If you have any questions, comments, or topics you would like us to address, please feel free to contact us by using the comment space below or by sending an email to LeanExecution@Gmail.com. We look forward to hearing from you.

Until Next Time – STAY lean

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Vergence Analytics

Sustainability or Meltdown?

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For as many years as I have been blogging here on Lean Execution, I have been increasingly concerned with the sustainability of our economy, business, and government at all levels – locally, nationally, and globally. To this day, these same interests are all struggling to define and establish models that will allow them to recover, sustain, and flourish in the foreseeable future.

The word “meltdown” entered my mind as the summer heat continued to beat down on us over this past week. As we have witnessed over the past few months and years, many governments and businesses alike have collapsed and there are many questions that have yet to be answered.  How did it happen? Was prevention even possible? As I listen to the radio and read the newspapers, I find it interesting that “cuts” are the resounding theme to reduce costs.

I would argue that the real opportunity to reduce costs is to review and identify what is truly essential and then examine whether these products and services are being delivered in the most efficient and effective manner.  I have always contended that there is always a better way and more than one solution with the premise that anything’s possible.

Sustainability requires us to continually and rapidly adapt to an ever-changing environment.  In this context I again find myself turning to the wisdom of Toyota.  “The Toyota Way to Continuous Improvement – Linking Strategy and Operational Excellence To Achieve Superior Performance” by Jeffrey K. Liker and James K. Franz is one such resource that is the most recent addition to my library of recommended lean reading and learning.

The economy is extremely dynamic and infinitely variable.  Our ability to sustain and succeed depends on our ability to stay ahead of the curve and set market trends rather than follow them. Apple is one such company that continually raises the bar by defining new market niches and creating the products required to fulfill them.

We also have a social responsibility to ensure that people are gainfully employed to afford the very products and services we provide.  As we consider current employment levels here in Ontario, Canada, and other countries around the world, it is becoming increasingly clear that cutting “jobs” is not a solution that will propel our economy forward.  We must be accountable to create affordable products and services that can be provided and sustained by our own “home based” resources.

Accountability for a sustainable business model requires us to forego future growth projections and deal with our present reality.  Expanding markets are not to be ignored, however, we can no longer use the “lack of growth” as an excuse for failing to meet our current obligations and stakeholder expectations.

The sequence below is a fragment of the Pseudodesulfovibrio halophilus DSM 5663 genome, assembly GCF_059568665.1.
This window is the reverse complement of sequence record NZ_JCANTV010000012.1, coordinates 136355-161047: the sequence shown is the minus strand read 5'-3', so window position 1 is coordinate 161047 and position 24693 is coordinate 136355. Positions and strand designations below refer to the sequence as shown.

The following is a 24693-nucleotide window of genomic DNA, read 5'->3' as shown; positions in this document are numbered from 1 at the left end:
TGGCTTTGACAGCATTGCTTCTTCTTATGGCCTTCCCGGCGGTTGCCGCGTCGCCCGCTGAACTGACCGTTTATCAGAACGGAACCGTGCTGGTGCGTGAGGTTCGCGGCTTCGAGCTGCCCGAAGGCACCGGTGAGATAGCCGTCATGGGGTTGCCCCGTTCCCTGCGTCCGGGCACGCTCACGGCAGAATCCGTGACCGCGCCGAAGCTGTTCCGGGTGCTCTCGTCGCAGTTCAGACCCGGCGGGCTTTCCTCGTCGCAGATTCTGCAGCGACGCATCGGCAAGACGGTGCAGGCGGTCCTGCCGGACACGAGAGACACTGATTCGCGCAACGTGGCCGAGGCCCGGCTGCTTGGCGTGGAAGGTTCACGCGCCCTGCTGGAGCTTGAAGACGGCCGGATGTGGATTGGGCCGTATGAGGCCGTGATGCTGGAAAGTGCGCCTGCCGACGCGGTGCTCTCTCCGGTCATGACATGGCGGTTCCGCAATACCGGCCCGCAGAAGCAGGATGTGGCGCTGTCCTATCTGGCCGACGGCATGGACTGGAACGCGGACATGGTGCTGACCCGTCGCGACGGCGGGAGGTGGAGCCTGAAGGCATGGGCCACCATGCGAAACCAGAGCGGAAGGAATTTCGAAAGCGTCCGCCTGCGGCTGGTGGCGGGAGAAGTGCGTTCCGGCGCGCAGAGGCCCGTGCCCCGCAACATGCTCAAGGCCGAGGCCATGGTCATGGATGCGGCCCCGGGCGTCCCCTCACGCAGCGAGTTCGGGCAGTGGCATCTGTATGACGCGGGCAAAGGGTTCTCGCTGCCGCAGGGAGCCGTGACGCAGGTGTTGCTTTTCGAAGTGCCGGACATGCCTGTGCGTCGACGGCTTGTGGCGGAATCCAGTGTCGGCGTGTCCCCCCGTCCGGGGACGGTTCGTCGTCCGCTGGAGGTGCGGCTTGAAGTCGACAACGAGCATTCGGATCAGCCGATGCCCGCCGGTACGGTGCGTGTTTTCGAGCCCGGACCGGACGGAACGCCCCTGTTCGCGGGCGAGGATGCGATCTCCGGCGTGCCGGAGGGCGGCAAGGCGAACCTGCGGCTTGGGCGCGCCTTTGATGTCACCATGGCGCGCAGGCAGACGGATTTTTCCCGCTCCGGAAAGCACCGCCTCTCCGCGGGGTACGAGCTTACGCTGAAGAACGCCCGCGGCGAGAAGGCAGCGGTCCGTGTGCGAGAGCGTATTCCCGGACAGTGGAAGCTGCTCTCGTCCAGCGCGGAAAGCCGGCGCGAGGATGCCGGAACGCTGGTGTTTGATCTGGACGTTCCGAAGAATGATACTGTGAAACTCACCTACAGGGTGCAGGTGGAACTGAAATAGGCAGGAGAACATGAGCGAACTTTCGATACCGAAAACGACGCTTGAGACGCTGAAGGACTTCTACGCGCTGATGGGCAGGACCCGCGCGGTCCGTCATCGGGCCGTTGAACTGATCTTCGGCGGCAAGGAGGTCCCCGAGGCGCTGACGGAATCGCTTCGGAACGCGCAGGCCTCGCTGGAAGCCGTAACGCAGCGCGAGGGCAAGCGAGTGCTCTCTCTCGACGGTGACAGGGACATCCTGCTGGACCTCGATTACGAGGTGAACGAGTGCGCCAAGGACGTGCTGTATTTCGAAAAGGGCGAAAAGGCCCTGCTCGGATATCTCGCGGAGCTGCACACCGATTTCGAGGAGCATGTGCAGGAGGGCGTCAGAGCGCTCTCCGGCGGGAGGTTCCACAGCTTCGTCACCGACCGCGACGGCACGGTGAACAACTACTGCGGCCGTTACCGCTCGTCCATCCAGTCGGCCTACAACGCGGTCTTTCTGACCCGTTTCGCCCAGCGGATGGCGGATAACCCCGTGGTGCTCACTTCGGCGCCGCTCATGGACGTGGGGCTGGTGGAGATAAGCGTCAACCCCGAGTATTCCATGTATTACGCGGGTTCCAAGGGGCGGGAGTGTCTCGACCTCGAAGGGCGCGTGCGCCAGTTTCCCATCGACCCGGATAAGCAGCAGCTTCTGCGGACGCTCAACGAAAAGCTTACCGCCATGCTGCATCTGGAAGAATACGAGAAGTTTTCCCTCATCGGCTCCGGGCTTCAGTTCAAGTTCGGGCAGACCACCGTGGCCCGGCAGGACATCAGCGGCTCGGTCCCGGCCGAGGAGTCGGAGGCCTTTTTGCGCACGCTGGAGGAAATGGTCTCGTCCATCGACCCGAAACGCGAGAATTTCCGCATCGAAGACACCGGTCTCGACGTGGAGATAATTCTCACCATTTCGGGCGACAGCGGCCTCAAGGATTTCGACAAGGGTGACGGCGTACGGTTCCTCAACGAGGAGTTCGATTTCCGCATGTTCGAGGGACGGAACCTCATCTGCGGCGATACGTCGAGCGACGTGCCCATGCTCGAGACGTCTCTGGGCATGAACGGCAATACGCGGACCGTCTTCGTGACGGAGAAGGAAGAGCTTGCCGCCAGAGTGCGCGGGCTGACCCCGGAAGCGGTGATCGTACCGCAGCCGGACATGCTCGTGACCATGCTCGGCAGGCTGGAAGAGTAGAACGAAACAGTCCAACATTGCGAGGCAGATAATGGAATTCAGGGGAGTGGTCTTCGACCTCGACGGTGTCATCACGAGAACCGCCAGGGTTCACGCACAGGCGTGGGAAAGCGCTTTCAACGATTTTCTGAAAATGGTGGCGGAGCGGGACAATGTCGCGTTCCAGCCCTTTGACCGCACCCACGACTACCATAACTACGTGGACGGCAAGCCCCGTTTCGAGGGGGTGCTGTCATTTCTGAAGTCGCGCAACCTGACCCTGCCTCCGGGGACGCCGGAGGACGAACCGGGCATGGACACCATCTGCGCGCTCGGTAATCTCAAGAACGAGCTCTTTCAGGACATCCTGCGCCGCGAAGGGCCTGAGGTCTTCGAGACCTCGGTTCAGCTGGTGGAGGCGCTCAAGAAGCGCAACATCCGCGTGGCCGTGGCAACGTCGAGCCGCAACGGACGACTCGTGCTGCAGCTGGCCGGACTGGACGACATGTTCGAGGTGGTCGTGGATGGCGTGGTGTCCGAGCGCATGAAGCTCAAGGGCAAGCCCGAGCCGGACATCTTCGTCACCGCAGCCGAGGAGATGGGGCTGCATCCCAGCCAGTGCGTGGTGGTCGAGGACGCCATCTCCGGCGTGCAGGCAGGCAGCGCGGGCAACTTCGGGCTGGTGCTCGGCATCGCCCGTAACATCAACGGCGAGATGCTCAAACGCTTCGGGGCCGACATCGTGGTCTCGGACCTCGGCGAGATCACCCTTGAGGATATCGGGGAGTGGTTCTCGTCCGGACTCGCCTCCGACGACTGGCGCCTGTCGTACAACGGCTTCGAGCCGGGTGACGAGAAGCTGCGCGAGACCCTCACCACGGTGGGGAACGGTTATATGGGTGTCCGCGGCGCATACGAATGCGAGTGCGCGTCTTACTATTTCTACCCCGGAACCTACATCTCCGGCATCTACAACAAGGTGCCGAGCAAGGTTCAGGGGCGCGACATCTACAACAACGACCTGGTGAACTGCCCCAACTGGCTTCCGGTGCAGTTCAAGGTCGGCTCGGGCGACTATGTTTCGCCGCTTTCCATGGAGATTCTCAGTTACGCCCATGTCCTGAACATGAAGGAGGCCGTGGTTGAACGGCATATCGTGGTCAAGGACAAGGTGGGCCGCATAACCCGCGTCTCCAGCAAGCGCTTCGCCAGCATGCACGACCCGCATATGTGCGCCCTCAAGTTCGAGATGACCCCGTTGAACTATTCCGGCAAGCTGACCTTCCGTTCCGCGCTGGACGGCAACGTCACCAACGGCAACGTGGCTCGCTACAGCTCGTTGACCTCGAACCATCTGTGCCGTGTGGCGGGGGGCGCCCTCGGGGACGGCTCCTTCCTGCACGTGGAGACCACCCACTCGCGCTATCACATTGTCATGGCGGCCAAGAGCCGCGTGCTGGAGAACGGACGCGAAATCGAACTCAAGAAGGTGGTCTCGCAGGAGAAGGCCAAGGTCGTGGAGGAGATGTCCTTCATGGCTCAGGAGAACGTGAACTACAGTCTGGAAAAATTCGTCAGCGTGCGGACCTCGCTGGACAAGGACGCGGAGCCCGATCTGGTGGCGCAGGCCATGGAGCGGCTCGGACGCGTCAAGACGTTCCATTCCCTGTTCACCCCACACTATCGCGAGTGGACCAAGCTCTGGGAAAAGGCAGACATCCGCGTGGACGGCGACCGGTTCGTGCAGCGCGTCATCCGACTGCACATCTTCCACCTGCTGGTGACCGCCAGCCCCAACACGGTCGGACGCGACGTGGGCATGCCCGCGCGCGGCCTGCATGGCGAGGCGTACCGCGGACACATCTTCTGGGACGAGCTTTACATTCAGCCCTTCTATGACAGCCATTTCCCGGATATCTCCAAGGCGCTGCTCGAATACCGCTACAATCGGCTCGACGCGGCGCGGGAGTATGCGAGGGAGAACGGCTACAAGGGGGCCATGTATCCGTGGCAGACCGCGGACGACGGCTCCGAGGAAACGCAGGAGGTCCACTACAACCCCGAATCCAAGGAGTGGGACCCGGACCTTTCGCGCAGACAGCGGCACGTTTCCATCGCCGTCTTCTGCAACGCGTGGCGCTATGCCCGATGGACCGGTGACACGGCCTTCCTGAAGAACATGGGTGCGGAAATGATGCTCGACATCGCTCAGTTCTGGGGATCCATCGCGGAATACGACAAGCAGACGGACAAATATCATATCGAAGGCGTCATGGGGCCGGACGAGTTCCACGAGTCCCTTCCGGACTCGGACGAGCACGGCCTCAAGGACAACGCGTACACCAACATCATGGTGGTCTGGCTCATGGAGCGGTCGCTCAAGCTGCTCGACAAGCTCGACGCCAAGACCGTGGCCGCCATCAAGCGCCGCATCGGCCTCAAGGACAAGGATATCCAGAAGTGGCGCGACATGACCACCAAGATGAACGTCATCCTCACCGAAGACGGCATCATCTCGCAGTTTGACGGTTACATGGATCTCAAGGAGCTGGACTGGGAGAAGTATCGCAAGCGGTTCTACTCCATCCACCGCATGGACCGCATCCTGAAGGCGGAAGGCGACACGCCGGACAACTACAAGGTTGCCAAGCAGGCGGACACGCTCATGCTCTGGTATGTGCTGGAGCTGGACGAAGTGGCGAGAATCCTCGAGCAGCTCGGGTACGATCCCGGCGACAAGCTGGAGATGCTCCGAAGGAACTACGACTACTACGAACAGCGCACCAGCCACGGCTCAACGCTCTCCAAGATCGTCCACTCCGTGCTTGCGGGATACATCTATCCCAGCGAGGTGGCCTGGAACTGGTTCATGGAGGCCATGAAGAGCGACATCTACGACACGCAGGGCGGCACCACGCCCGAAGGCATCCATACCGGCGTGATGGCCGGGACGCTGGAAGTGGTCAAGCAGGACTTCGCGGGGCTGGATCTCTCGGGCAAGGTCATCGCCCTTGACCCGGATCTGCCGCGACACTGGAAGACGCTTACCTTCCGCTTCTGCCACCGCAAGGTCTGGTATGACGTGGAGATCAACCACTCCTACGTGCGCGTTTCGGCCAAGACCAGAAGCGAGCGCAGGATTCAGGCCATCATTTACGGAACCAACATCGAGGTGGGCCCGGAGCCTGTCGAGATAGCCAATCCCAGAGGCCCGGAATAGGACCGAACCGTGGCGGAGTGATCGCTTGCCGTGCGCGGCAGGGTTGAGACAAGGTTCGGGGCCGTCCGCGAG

Until Next Time – STAY lean!

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Vergence Analytics

Communication Breakdown – The Language of Lean

Getting people engaged and “on the same page” requires everyone to understand the language used to convey the message.  Even the method of disseminating information can create confusion.  Oral presentations can convey a completely different message than one delivered in writing.

The tone used in an oral presentation cannot be delivered in writing using the same words.  Voice inflections, body language, and atmosphere all add to the message.  How many times have you heard the expression, “When s/he spoke those words, you could almost hear a pin drop”.  It is obviously not just the spoken words but how they are delivered that create an aura of suspense or awe.

How does this apply to lean?  The answer is quite simple.  Don’t assume that people understand – just because you told them either verbally or in writing.  Lean is “hands-on” management.  Go to the process and see what is actually happening (or not happening).

If a picture is worth a thousand words, how many words would it take to describe the experience of seeing the real process first hand?  “Don’t just tell me – show me” are words that should be uttered most often by leadership, managers, or any lean practitioner.

The first step to implementing lean is going out to SEE what opportunities exist.  Unlike computer programs that have explicit meanings, people are intelligent and capable of interpreting the real message behind the words.  Computers do not have an intuitive sense.

The Language of Lean can be summed up in two words – QUICK ACTION.  Successful lean organizations understand that ACTION is truly LOUDER than WORDS.  See it, Solve it, Share it executed in real-time.

Until Next Time – Stay LEAN!

Lean Execution: Competing with Giants – It’s all about Speed

Sometimes you need a break from reading and learn from others who are truly walking the talk.  We trust you will find this video, “Competing with Giants – It’s all about Speed“, featuring Dominic Orr, CEO of Aruba Networks, as interesting and thought provoking as we did.

This short clip will be done in less time than it takes to make popcorn.

Another clip that expounds on the first – wonderful insights for business and entrepreneurs:

Enjoy!

Until Next Time – STAY Lean!